Better Healthcare Services / News
Every five minutes someone in the UK has a stroke. Although it’s more likely to hit if you’re over 55, one in four strokes happen to people who are younger. And, whilst it’s rare, it can even happen in children.
So what exactly is a stroke?
A stroke occurs when the blood flow to the brain is blocked. Deprived of oxygen, brain cells die – so fast action is a must. The quicker someone gets medical attention, the better their chance of survival.
Think FAST to recognise the symptoms.
Facial weakness: Can the person smile? Has their mouth or eye drooped?
Arm weakness: Can the person raise both arms?
Speech problems: Can the person speak clearly and understand what you say?
Time to call 999: if you see any of these signs.
Different types of stroke
Although we use the blanket term stroke, there are two different types. Ischaemic, is the most common and happens when a fatty deposit in the arteries breaks off and causes a blood clot. Less common (accounting for around 15%) is a haemorrhage – basically, when a blood vessel in the brain bursts. High blood pressure can be a key trigger, so it’s important that we do everything we can to keep our blood pressure down.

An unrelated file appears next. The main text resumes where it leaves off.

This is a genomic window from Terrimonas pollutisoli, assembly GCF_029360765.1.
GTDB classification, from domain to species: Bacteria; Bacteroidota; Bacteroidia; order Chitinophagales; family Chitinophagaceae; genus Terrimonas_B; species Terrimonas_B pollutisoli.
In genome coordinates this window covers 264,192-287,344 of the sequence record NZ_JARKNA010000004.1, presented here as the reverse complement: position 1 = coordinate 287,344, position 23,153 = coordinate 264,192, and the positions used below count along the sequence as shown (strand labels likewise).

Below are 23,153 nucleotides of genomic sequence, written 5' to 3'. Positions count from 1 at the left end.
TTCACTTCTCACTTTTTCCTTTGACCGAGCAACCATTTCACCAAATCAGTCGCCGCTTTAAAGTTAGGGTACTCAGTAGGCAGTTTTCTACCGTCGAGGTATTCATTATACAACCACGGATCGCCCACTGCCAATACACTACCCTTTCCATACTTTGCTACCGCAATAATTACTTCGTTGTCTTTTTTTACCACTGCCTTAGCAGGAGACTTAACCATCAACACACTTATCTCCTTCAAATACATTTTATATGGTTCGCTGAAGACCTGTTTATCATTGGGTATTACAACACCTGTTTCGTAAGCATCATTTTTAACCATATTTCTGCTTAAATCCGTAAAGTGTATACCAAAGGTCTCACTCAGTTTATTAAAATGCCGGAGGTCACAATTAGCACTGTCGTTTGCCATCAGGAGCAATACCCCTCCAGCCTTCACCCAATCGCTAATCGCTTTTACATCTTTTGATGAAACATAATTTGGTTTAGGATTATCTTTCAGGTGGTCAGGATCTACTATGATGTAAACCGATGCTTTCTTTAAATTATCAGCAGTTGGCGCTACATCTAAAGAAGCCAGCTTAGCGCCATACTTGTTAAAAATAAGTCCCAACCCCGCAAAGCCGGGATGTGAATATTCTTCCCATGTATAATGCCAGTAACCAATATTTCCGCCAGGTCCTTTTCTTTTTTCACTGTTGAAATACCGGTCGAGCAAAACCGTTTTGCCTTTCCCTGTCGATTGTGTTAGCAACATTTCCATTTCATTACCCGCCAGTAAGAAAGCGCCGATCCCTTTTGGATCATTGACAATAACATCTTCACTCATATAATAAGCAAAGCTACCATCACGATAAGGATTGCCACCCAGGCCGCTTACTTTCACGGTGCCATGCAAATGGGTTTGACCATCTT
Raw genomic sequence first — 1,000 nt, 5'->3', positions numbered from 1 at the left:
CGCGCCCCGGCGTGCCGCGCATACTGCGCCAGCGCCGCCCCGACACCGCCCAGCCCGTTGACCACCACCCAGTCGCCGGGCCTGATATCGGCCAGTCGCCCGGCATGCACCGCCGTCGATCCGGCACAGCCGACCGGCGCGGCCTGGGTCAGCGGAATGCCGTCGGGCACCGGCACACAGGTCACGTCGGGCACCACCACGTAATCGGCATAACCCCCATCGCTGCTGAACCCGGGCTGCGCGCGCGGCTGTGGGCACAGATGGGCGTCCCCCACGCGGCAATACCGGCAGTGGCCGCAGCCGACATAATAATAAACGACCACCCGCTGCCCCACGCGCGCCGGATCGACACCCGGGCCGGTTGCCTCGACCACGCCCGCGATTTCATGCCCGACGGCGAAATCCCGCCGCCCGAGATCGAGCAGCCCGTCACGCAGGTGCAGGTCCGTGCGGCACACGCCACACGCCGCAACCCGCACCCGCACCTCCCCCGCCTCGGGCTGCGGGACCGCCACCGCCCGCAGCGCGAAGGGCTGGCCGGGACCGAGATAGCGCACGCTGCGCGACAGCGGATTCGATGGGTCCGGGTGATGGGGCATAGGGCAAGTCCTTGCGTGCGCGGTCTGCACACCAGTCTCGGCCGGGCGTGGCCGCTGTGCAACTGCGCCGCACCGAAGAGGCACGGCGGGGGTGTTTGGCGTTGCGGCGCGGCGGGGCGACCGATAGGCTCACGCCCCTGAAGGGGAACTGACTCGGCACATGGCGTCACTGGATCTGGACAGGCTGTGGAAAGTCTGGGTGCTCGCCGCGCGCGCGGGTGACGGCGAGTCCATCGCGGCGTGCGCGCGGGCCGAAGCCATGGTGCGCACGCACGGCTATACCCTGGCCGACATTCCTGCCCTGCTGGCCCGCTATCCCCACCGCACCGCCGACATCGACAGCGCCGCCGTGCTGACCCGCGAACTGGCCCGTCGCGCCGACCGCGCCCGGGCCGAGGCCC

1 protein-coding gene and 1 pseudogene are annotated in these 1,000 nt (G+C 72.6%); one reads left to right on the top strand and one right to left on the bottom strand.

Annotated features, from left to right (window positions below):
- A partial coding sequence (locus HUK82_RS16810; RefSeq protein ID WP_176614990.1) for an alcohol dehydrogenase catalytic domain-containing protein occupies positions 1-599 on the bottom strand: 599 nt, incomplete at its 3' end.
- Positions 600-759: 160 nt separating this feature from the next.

The mini stroke
You might have heard of a TIA (Transient Ischemic Attack) also known as a ‘mini stroke’. This is due to a temporary blockage. It doesn’t cause permanent brain damage, but can increase your chance of having a full stroke.
Am I at risk?
Sadly, a stroke can happen to anyone at any time but some people are more susceptible. Family history can play a part. If your brother, sister, parent or grandparent has had a stroke, you’re risk is likely to be higher. Ethnicity can also be a factor as higher instances have been found in people who are South Asian, African or Caribbean.
What can I do to prevent a stroke?
Whilst we can’t change our family history or ethnicity, there are plenty of steps we can take to reduce our risk. A fatty diet can lead to high blood pressure and high cholesterol. So up the fibre and eat plenty of fresh fruit and vegetables. Five a day is your friend. As well as being delicious, making a few changes to your diet will bring a host of other health benefits too. And you’ll soon notice a difference in how you look and feel.
Drinking too much alcohol can trigger high blood pressure and an irregular heartbeat, too. That’s not to say you need to give up a nice glass of Shiraz, but everything in moderation. Smoking is the big look-out. It significantly increases your risk as it narrows the arteries, which makes your blood more likely to clot. Help is at hand if you want to give up – we’ve popped details at the end.
What are the effects of a stroke?
This really varies from person to person, as it depends what part of the brain was affected. A stroke usually affects one side of the brain, yet it’s the other side of the body where the change will manifest. So, if the damage happened in the left side of the brain it’s the right side where paralysis would occur.
Physical symptoms of a stroke